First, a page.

Roof can be the root of a home’s prob­lems

Winnipeg Free Press - Section F - - HOMES - By Mike Holmes

THE cold weather is start­ing to close in. That means there are a few things home­own­ers should be think­ing about get­ting done be­fore Old Man Win­ter stakes his claim. Your roof is No. 1. Why is it im­por­tant? Any­one who has seen the first episode of Holmes Makes It Right will know the an­swer to this.

We spend thou­sands and thou­sands of dol­lars on ev­ery­thing inside our homes. But what’s pro­tect­ing it all? The roof. If you have a bad roof, it’s only a mat­ter of time be­fore you have a bad house. It can lead to heat loss, mould, a rot­ted-out struc­ture and pests. These prob­lems can travel to other parts of your home, too, leav­ing a path of de­struc­tion.

Most home­own­ers will call a roof­ing com­pany to re-shin­gle their roof. But roofs are much more than just shin­gles. Home­own­ers need to know what they should be pay­ing at­ten­tion to if they want to do what’s right for their home.

When it comes to roofs, the most im­por­tant thing is a proper struc­ture. If the roofline is wrong, ev­ery­thing else will be wrong, too. You can have the best prod­ucts and the best ap­pli­ca­tion meth­ods but if you’re putting them over a roof with poor struc­ture, I guar­an­tee it’s go­ing to leak.

I’ve dealt with roofs that seem as if they’ve been de­signed to leak. It likely wasn’t the in­ten­tion of the peo­ple who built them — at least I hope not — but that’s what hap­pened. In this case, the roof’s struc­ture was poor and de­signed to slope or dip in­ward into the home, so in­stead of a pitch, we get a val­ley.

Usu­ally when a roof dips, it’s be­cause the sheath­ing is sag­ging, the roof joists are too far apart or OSB (ori­ented strand board) was used in­stead of ply­wood. But I have seen roofs where the struc­ture was ac­tu­ally de­signed to have a slope right in the mid­dle.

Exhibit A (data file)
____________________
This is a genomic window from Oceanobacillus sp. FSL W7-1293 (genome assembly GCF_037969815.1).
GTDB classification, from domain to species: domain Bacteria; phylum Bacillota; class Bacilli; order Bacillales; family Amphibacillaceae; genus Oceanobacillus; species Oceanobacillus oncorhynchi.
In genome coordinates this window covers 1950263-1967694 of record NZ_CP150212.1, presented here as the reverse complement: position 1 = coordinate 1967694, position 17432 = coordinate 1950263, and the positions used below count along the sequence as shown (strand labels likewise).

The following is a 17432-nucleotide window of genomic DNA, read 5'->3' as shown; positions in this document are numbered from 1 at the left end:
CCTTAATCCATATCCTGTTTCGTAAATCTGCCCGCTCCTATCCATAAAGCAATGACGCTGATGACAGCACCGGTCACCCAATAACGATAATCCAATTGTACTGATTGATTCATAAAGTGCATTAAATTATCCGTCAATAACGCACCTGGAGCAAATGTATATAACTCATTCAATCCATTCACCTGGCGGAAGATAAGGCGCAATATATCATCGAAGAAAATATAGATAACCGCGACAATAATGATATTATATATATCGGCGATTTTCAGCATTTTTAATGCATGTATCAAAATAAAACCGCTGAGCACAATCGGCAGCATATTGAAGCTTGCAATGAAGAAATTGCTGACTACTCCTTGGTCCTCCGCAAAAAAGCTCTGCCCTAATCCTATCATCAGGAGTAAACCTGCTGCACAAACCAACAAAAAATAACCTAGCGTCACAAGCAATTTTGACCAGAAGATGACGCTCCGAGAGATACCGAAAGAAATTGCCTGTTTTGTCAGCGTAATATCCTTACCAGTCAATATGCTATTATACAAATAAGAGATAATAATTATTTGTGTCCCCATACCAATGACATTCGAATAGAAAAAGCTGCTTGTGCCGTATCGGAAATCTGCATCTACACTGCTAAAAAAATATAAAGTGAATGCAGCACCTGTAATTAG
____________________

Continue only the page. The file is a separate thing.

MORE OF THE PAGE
This doesn’t make sense for a struc­ture that’s sup­posed to be di­rect­ing wa­ter away from your home. These low ar­eas cre­ate val­leys that do not drain. They’re bad be­cause they col­lect snow and rain and al­low ice dams to form — not to men­tion the heat loss. How do you get enough in­su­la­tion if there’s a low point de­signed into the roof? There’s no space for in­su­la­tion, so you’re go­ing to get heat loss, which is an­other big prob­lem when it comes to roofs. Some tell­tale signs that your roof is los­ing heat in­clude higher en­ergy bills or a leak in your home.

If there’s a low-ly­ing area on your roof that col­lects snow and you also have ma­jor heat loss, what do you think is go­ing to hap­pen? You’re go­ing to get wa­ter pool­ing when that snow melts. And if the roof de­sign doesn’t al­low proper run-off, or if the wrong ma­te­ri­als were used on a low-slope roof, wa­ter will seep into your at­tic. It’s in­evitable.

Dur­ing the win­ter, you want to see snow on your roof; you don’t want to see patches where the snow has melted. And you re­ally don’t want to see ici­cles on your eave­stroughs be­cause that means the snow on the roof is melt­ing when it’s still freez­ing out­side. This can lead to ice dams that block your gut­ters and cause wa­ter to back up un­der­neath the shin­gles. Once it’s there, it’s re­ally easy for it to get inside your home.

Typ­i­cally there should be roof­ing pa­per un­der­neath the shin­gles to act as an ex­tra layer of pro­tec­tion in case any shin­gles blow off. It’s a pre­ven­tive mea­sure. But if a roof’s struc­ture is wrong, what are the chances that ev­ery­thing else is right? I wouldn’t count on it.

Roof­ing un­der­lay­ment — which is an ice and wa­ter mem­brane — should be in­stalled along the perime­ter of your roof and in any run-off val­leys. It’s used in any ar­eas on your roof where there’s go­ing to be ex­tra wa­ter flow or drainage. But it can’t pro­tect an area that ac­tively col­lects wa­ter. It’s a pre­ven­tive mea­sure — not a di­rect line of de­fence.

Many peo­ple spend all their money on cab­i­nets, kitchen floors, tiles and en­ter­tain­ment sys­tems. Yet they for­get to spend money on the roof... to pro­tect the cab­i­nets, floors, tiles and elec­tron­ics. Be­fore any­thing else is up­graded or ren­o­vated in your home, you have to make sure your roof is do­ing its job. Catch Mike Holmes in his new se­ries, Holmes Makes It Right, Tuesdays at 9 p.m. on HGTV. For more in­for­ma­tion, visit . For more in­for­ma­tion on home ren­o­va­tions, visit

When it comes to roofs, the most im­por­tant thing is a proper struc­ture. If the roof

line is wrong, ev­ery­thing else will be wrong, too.

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